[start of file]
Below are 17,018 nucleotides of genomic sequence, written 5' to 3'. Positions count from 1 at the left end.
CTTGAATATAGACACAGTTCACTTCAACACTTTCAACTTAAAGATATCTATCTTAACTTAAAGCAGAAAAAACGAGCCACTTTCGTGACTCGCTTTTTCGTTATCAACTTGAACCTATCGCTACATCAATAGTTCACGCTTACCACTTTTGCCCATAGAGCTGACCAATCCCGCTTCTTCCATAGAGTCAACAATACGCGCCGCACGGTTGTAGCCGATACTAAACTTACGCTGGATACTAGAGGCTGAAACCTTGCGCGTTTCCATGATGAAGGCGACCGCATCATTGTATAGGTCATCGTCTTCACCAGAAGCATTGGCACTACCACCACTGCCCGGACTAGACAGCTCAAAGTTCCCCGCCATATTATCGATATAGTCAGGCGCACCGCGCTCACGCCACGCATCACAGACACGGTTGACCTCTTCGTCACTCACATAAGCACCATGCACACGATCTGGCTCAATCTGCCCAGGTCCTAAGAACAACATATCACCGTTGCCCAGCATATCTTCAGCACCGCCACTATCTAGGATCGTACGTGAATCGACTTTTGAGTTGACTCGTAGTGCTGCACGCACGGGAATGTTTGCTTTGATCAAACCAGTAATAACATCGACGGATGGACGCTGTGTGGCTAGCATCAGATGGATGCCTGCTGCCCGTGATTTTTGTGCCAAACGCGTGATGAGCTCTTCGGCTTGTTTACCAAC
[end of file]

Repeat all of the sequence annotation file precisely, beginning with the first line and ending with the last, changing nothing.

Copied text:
Below are 17,018 nucleotides of genomic sequence, written 5' to 3'. Positions count from 1 at the left end.
CTTGAATATAGACACAGTTCACTTCAACACTTTCAACTTAAAGATATCTATCTTAACTTAAAGCAGAAAAAACGAGCCACTTTCGTGACTCGCTTTTTCGTTATCAACTTGAACCTATCGCTACATCAATAGTTCACGCTTACCACTTTTGCCCATAGAGCTGACCAATCCCGCTTCTTCCATAGAGTCAACAATACGCGCCGCACGGTTGTAGCCGATACTAAACTTACGCTGGATACTAGAGGCTGAAACCTTGCGCGTTTCCATGATGAAGGCGACCGCATCATTGTATAGGTCATCGTCTTCACCAGAAGCATTGGCACTACCACCACTGCCCGGACTAGACAGCTCAAAGTTCCCCGCCATATTATCGATATAGTCAGGCGCACCGCGCTCACGCCACGCATCACAGACACGGTTGACCTCTTCGTCACTCACATAAGCACCATGCACACGATCTGGCTCAATCTGCCCAGGTCCTAAGAACAACATATCACCGTTGCCCAGCATATCTTCAGCACCGCCACTATCTAGGATCGTACGTGAATCGACTTTTGAGTTGACTCGTAGTGCTGCACGCACGGGAATGTTTGCTTTGATCAAACCAGTAATAACATCGACGGATGGACGCTGTGTGGCTAGCATCAGATGGATGCCTGCTGCCCGTGATTTTTGTGCCAAACGCGTGATGAGCTCTTCGGCTTGTTTACCAAC